The usual thing that happens in conventional chainsaws is that some forget [?] to put in the 2 stroke mix and just add straight petrol – which irrespective of cost and age will destroy any decent saw/ investment. Add to that the last saw I looked at of around the same size was around the euro 550 price range. In a case where I don’t take down trees every day for a living (I design and build gardens) but owning a chainsaw is still an essential, then I guess yes is the answer, professional landscaping and my own garden in mind. Further….

It is well able to compete with its counterparts of the commercial market and If you own a wood stove burner and/ or a garden like I do of about an acre, where a) hedgerows need to be managed b) trees require thinning/ pruning/ removal c) logging is essential for winter fuel – then you’ll probably like this little beauty, a lot.

In A Nutshell:

Having only ever used two stroke conventional versions all of my life, it is tough for even this petrol head to type it, but having got my hands on it The Bosch AKE 30Li I can only but recommend it as a genius piece of kit for both domestic and commercial use.

Peter Donegan:

Review: Bosch AXT 25TC – Garden Shredder

bosch axt25tc

PLEASE NOTE:

  • I do not sell or repair this product.
  • I did pay for this product.
  • This is just a review.
  • Peter Donegan very happily makes fine gardens for a living.
  • No better man to put something like this to test.

And so:

  • The following are my thoughts on the Bosch AXT 25TC
  • Full review, video and images below.

—————–

What is it:
Read more

5 Essential Products for the Great Outdoors

As we head past the August mark on the calender towards what I would note as the wetter and latter months of the year, some may be noting this as their time to hang up the outdoor paraphernalia for what may be considered the off season. Not on your nelly says this fellow.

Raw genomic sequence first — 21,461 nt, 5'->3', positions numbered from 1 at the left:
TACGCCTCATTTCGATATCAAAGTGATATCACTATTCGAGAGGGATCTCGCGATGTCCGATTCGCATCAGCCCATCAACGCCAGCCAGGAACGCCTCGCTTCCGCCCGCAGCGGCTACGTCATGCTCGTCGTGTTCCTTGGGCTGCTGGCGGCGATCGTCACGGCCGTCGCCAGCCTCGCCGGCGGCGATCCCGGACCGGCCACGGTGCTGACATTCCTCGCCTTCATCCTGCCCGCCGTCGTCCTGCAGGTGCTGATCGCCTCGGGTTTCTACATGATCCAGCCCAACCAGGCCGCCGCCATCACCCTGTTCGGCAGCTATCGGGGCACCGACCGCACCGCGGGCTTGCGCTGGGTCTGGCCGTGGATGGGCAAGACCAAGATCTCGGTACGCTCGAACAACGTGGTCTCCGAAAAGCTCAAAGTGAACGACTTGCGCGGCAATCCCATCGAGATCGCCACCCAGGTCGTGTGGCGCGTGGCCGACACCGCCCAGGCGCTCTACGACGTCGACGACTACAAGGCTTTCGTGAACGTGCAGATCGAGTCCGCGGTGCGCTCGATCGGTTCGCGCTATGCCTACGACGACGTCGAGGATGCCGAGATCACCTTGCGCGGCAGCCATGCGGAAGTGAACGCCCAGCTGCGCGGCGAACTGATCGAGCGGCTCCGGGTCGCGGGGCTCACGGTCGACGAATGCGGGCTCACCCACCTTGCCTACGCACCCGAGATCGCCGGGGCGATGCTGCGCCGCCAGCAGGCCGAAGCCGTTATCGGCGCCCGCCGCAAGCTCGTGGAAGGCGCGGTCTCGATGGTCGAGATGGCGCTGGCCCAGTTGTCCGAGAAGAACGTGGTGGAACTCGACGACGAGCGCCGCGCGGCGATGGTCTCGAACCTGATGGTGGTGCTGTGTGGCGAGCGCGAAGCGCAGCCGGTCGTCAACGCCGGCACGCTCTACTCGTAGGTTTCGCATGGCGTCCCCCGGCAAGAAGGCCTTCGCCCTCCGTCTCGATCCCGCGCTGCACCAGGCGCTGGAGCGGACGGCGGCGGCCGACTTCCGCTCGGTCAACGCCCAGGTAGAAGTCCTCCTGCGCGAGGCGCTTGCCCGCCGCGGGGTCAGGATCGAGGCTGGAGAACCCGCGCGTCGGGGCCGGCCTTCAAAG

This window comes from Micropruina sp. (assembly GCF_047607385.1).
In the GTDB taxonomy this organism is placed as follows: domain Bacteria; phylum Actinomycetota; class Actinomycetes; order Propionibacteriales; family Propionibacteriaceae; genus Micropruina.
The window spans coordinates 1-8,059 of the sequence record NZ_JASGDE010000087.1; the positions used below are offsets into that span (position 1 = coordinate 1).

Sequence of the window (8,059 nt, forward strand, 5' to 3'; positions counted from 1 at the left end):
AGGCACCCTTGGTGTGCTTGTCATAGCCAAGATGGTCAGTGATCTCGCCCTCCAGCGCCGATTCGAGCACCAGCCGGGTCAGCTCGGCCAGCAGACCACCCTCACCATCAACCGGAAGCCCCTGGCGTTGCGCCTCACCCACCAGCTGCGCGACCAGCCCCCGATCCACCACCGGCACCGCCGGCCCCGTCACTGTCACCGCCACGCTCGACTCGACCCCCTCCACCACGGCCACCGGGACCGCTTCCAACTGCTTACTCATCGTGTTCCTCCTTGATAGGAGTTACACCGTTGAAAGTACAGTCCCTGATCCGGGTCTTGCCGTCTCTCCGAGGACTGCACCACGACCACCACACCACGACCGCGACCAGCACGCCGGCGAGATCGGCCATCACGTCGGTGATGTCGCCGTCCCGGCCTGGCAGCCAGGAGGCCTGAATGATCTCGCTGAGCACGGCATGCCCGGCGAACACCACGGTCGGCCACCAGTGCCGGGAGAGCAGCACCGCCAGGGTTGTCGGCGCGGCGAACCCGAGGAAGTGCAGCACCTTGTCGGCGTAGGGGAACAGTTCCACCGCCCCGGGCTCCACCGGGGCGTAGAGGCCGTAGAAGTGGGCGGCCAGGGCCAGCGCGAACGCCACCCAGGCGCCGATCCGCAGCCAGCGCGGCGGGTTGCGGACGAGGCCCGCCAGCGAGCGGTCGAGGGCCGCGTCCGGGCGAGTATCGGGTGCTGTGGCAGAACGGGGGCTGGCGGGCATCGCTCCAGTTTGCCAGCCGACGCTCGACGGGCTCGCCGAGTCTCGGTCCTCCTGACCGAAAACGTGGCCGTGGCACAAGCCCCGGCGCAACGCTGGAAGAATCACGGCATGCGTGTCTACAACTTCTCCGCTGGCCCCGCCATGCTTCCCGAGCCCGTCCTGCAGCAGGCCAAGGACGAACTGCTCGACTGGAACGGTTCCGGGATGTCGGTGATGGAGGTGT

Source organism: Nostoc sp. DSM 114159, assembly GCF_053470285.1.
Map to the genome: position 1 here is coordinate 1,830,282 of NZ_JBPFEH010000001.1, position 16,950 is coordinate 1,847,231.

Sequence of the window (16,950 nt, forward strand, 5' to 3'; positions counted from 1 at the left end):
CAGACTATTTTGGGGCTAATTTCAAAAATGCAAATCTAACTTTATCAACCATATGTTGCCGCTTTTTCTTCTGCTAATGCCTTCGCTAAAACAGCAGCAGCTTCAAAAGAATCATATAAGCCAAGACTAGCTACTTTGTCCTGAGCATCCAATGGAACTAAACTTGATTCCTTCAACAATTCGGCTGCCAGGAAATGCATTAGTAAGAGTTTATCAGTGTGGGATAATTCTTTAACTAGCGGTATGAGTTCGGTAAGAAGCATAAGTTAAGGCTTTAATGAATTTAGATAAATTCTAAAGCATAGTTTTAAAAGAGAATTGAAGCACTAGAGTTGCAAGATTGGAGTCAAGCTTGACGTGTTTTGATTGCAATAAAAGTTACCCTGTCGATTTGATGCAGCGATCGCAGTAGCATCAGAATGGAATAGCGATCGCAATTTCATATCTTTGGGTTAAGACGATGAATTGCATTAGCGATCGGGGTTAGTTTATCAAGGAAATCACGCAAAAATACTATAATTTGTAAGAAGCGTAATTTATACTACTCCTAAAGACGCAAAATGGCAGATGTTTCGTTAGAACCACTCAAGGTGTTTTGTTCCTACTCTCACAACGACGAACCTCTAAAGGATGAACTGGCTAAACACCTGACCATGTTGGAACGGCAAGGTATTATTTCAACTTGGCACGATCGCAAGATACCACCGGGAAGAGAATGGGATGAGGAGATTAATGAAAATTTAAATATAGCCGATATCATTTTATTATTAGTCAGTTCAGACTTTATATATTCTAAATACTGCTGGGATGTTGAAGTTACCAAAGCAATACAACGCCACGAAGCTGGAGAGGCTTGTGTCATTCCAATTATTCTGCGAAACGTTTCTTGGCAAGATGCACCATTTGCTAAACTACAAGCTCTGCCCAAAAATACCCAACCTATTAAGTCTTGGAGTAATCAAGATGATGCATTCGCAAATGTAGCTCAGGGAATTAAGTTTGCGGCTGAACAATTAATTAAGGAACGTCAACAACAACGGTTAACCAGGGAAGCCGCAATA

To me, the more inclement the weather the more interesting I say. Whether it be Electric Picnic were it always rains on the final night, a walk in Donegal were all for seasons are guaranteed within the space of one weekend two hours or like me you just like camping and working outdoors in all seasons – the following are five essential products that make my great outdoors experience greater.

1. Icebreaker Bodyfit 200

icebreaker bodyfit 200

First up it’s all about keeping the upper body warm and dry.

This is in short no ordinary t-shirt and if you think I might model this for the sake of a blog post, you are [happily/ sadly/ delete as appropriate] mistaken. That said, the Icebreaker bodyfit 200 holds tight to the body and warms me almost immediately. I own three of them now and they are the ultimate piece of clothing for this gardener/ festival/ outdoors trekker.

Sweating whilst it rains is a pain in the tusch and if I am going to get wet, my logic is really is a case of how quick I can become dry. They say:

Wind resistant. Highly breathable so moisture vapour escapes. Liquid moisture is pulled away from the skin and released as moisture vapour. warm air is trapped between layers. Warmth is trapped in air pockets between each layer.